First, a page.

First-Generation College Students Face Challenges at UC Berkeley

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"You better go on to school or I'll take you onto the fields with me."

With this as an incentive, Jesus Miguel Diaz's parents, encouraged him to go to college. As a first-generation college student at UC Berkeley, Diaz arrived on campus as a freshman not knowing how to fulfill his parents' request and go about obtaining his college degree.

As high school seniors who have already been accepted to UC Berkeley decide which college to attend, first-generation students like Diaz face the challenge of being able to simply stay in college.

Four years later, now a senior majoring in integrated biology and a research project leader in his lab, Diaz recalls the difficulty of figuring out everything from choosing his classes to financing his education.

"I knew the main goal was to get out in four years, but I didn't know how. In general, I didn't know how to succeed in a 300-student lecture."

During his orientation, the Biology Scholars Program, which provides supportive services and advising to underrepresented students, helped him apply to classes.

The program introduced Diaz to other first-generation college students who were also prospective science majors.

"I was lucky to get into the IB major," he said. "I knew there were majors, but I didn't know there were requirements to fulfill. I declared without knowing."

UC Berkeley's entering freshman class each year includes approximately 30 percent first-generation college students, according to Walter Robinson, vice chancellor and director of undergraduate admissions.

According to Robinson, however, the state's decrease in funding to public education compromises UC Berkeley's commitment to serving a broad cross section of society.

"If (low-income students) get admitted, the question becomes can they afford it," Robinson said.

In addition, Jannet Torres, a third-year first-generation college student, finds that budget cuts have affected the number of hours that she works for her work-study job at Zellerbach Playhouse.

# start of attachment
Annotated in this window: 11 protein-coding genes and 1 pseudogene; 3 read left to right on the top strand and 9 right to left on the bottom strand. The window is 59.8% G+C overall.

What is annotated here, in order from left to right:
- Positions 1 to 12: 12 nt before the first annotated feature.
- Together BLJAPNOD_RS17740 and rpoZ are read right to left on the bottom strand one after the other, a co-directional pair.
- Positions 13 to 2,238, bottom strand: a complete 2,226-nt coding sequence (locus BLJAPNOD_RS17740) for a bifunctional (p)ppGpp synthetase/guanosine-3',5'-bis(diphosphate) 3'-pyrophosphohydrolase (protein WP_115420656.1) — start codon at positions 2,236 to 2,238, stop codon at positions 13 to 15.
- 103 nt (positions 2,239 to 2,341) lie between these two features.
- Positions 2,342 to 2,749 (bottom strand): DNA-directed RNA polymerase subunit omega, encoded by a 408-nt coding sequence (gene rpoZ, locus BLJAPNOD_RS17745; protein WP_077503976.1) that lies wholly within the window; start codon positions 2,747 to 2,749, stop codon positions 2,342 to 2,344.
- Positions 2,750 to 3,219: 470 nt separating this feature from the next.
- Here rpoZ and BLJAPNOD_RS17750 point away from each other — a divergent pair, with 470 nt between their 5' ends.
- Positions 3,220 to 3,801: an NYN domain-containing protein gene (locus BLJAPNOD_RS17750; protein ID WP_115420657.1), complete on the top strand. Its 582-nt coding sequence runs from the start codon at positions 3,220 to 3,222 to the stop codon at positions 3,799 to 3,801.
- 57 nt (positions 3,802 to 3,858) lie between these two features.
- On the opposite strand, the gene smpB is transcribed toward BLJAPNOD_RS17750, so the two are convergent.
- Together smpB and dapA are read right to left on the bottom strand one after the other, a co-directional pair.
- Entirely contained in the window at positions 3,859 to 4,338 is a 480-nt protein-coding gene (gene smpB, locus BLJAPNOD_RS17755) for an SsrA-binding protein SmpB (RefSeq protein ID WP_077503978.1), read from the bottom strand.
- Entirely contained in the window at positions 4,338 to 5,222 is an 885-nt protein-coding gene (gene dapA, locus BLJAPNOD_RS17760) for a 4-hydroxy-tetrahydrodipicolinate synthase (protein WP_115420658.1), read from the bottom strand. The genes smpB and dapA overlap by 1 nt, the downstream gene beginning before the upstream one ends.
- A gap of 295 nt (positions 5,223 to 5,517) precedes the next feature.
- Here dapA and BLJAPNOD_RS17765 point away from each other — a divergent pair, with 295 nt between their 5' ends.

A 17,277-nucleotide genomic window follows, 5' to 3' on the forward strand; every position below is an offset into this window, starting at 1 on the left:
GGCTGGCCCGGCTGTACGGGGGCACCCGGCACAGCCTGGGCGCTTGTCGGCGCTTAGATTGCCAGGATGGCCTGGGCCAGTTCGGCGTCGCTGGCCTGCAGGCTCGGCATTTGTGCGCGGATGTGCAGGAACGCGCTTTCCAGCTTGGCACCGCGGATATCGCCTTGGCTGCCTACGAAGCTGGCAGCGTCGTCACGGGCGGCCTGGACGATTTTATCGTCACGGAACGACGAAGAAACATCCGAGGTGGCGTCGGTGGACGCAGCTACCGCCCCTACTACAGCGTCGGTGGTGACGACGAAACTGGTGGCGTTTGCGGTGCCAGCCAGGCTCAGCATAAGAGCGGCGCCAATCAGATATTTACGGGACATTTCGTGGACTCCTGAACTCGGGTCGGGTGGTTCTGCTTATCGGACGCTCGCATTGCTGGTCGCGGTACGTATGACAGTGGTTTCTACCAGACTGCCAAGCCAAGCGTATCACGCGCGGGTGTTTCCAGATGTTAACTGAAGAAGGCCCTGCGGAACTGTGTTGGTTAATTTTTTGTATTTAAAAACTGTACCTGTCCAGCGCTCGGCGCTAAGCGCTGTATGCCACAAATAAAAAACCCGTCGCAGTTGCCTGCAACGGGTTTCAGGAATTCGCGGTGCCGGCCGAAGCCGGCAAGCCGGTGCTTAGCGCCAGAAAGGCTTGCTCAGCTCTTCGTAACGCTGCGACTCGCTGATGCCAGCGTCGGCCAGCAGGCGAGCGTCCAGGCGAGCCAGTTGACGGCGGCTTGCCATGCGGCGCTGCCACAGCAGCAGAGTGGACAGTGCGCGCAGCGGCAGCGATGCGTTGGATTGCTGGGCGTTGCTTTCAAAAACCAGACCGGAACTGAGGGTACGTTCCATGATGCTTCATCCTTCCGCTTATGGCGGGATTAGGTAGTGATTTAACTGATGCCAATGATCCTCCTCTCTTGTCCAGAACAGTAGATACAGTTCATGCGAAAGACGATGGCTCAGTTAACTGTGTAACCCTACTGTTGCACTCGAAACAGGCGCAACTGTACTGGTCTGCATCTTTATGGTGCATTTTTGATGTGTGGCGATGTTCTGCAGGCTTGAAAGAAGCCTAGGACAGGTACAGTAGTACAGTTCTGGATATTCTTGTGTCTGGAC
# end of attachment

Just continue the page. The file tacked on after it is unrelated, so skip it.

"Since I work for the theater department, they've had budget cuts, so I'm working less because they have less performances," Torres said.

Initially, her parents did not want her to leave home because she would not be available to help them manage their bank accounts and assist her two younger siblings with their homework. Now, she finds herself struggling to financially support herself and pay her monthly rent, which is not covered by her financial aid.

"I'd like two jobs, but I don't have the time," she said. "This past summer, I was taking two summer school courses, I was doing three jobs and a research assistant position for the psychology department, and that was just to pay rent."

While sipping a drink in the Bear's Lair Food Court that she says she should not have bought, Torres says this semester she has no money saved and no extra money to spend at her leisure.

Diaz also notes that increased tuition is "making attending Cal very difficult."

To save money by graduating as soon as possible, he is taking more units this semester. The increased levels of stress that he experiences as a result exact a physical toll on him as well.

"I have epilepsy (and) one trigger for epilepsy is stress," Diaz said. "It's putting my health at risk, not just my academic career."

Diaz's younger brother, who will be applying to college next semester, will likely experience this financial difficulty more harshly than he did.

"Its not just going to affect me but other community members back home," Diaz said, adding that "The chances of my little brother attending college now are slim."


Contact Hannah Moulthrop at [email protected]

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